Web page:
Friday, March 13, 2015

Wintercamp Reflection - Daniel Knight PAD2O

Constructing and sleeping in a quinzhee is truly a remarkable experience, one that every outdoor enthusiast should attempt at least once if not more. My experience was overall a great one. We had a sufficient amount of food for four of us, the group was very warm and comfortable.

    I feel that there were some things that definitely went well for us, and things that didn’t. Three things I feel we did well were the amount of food we brought, the platform and the size. We all brought easy to cook and sufficient amount of foods that satisfied us all until morning came. Matthew and I brought hamburgers, Tristan the hamburger buns and tea lights for heat, and Andrew some snacks as well as hot dogs and hot dog buns. They were extremely easy to cook. We built a coal fire in a firebox, and using the heat generated, cooked the meat. We placed a grill over the fire and a pan on top of the grill, making it much easier to cook. We also placed butter on the pan to prevent the meat from sticking, which in the end proved to be very effective. I was very happy with our food choices and the outcomes. Due to our struggles creating a fire, we all became more hungry with every passing minute. Eating our dinner may have been one of the highlights of our night! The sleeping platform I feel we also constructed with great effectiveness. When we were hollowing out our quinzhee, we always kept the concept of the sleeping platform in the back of our minds. There were many times where the feeling of claustrophobia sank in. We each hollowed out sections of the quinzhee in about ten minute intervals, which helped extensively and made our work much more efficient. We made sure to not shovel all of the snow out of the quinzhee as we would have to put more back in. Our platform was above the height of the entrance which was crucial in staying warm through the night. We also had a slight incline behind us which was used as a backrest so we could sit up while we weren’t sleeping. It was overall very comfortable throughout the night despite a few bumpy spots. The bumps beneath our backs couldn’t dampen our attitudes for the night. We were all too excited to let comfort set the tone for the night. Lastly the size of our quinzhee was sufficient for us to all sleep comfortably. We had enough room on the platform for the four of us to have a comfortable sleep through the night. However since the tarp we had was not quite large enough, we were forced to be a little more tightly packed than preferred. The overall size of the quinzhee was done well though.

    As for the things that didn’t go quite as well - the lack of a vent hole and the construction of the fire. The vent hole would have been very effective. We all woke up the next morning with our sleeping bags soaked. We became very frustrated as we woke up due to the fact that we had to pack it all up in its condition and got very wet in the process. We contemplated a few theories as to how they could’ve got this wet. The mats we were sleeping on had some snow on them, but not enough to get the sleeping bags that wet. The vent hole would’ve eliminated any moisture in the air thus making ourselves dryer. Also the construction of the fire could’ve gone better. Due to the falling snow and high winds, it was a challenge to try and construct a functional fire. At this stage we had just finished hollowing out our quinzhee and were extremely hungry. The fact that the fire kept blowing was simply grinding all of our gears. Something that could’ve been of value to help get a fire quicker would be a wall outside the entrance of our quinzhee. The wood Ms. Trumpower had gotten for us was hard to keep dry due to the snow. If we had put up a wall blocking the wind, it would have reduced the chances of a fire being blown out and kept things dry as well. We were getting wet from the falling snow as well as tired just from being out in the cold. Our plan was if after the next ten minutes the fire did not continue to burn, we would head inside to use the stove. Eventually were able to get the fire going and cook dinner, however it could’ve gone quicker if we built the wall. The feeling after getting the fire started was very rewarding and relieving, knowing we did not give up.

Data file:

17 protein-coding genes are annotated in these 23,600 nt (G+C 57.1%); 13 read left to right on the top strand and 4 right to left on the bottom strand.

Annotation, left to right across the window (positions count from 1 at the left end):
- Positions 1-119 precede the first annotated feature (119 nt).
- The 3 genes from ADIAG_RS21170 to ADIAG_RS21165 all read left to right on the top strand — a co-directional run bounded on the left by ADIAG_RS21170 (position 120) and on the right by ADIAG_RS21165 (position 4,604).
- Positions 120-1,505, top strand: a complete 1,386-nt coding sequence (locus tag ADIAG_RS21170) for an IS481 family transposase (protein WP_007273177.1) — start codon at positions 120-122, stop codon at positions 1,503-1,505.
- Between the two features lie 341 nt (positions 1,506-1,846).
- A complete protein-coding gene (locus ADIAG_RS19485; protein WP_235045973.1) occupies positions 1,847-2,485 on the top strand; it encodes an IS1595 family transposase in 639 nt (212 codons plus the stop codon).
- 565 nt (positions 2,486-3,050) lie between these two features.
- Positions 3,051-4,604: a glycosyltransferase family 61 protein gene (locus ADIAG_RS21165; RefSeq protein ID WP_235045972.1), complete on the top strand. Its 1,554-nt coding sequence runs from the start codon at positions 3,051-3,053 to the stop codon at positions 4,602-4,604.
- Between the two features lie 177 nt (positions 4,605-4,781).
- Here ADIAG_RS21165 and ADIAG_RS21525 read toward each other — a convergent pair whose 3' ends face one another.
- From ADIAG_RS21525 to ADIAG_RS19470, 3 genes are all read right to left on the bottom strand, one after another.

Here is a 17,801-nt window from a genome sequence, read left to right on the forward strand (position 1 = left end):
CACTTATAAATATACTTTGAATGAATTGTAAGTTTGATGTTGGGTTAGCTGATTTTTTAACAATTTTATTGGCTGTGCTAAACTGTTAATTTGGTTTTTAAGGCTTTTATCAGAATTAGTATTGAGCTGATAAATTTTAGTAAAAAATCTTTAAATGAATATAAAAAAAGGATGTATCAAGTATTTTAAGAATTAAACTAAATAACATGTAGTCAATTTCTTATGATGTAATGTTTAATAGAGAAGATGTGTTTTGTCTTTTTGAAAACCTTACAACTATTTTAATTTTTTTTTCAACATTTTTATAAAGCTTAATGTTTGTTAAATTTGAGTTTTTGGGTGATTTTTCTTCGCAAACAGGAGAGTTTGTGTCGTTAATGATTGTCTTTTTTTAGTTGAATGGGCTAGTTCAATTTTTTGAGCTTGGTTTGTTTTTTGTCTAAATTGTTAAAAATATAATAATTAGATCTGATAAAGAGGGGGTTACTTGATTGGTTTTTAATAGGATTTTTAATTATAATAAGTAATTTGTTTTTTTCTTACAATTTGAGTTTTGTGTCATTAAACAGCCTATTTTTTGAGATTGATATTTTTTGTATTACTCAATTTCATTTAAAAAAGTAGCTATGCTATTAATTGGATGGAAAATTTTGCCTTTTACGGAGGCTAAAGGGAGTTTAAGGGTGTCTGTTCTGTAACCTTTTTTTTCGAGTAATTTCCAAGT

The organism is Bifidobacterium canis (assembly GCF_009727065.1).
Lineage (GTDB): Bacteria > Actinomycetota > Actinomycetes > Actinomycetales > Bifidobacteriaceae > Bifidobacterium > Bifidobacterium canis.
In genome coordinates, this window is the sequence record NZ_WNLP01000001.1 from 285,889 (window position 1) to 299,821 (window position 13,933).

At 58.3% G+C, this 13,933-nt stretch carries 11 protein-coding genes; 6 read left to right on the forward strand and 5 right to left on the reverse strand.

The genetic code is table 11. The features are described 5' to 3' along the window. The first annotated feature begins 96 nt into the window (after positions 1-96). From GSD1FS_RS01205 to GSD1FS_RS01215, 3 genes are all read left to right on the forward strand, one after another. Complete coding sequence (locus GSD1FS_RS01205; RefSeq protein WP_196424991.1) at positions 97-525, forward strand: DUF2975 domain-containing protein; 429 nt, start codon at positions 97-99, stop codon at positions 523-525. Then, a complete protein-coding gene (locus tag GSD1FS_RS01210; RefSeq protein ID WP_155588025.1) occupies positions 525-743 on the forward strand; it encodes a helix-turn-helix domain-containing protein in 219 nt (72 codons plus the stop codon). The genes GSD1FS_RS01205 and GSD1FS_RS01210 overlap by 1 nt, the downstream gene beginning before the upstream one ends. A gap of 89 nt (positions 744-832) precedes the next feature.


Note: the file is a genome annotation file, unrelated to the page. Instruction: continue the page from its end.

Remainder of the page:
Three recommendations I would make to anyone sleeping in a quinzhee for the first time would be to stay dry, build a proper platform, and don’t sleep with too many layers. Staying dry is crucial in containing a warm core body temperature. If the clothes you are sleeping in are soaking wet, then you are automatically increasing your chances of getting hypothermia or frostbite dramatically, possibly putting yourself in danger. Having dry sleeping clothes will help keep you warm and overall be more comfortable. Also, it is crucial to build a proper sleeping platform. If your sleeping platform is too low, then you run the risk of wind blowing at you during the night and even possibly snow, making you much colder, and putting yourself at a larger risk of hypothermia and frostbite. Lastly do not sleep with too many layers. If you are sleeping in a minus rated sleeping bag with too many layers, you are not letting the heat radiating off of your body go into the sleeping bag, then back out to keep you warm. If you have too many layers, you are containing all of your body heat and not letting it go into the sleeping bag. It will actually be colder sleeping with more layers in a minus rated sleeping bag then with less layers. All of these are crucial to stay warm and dry throughout the night, making your quinzhee experience much more enjoyable.

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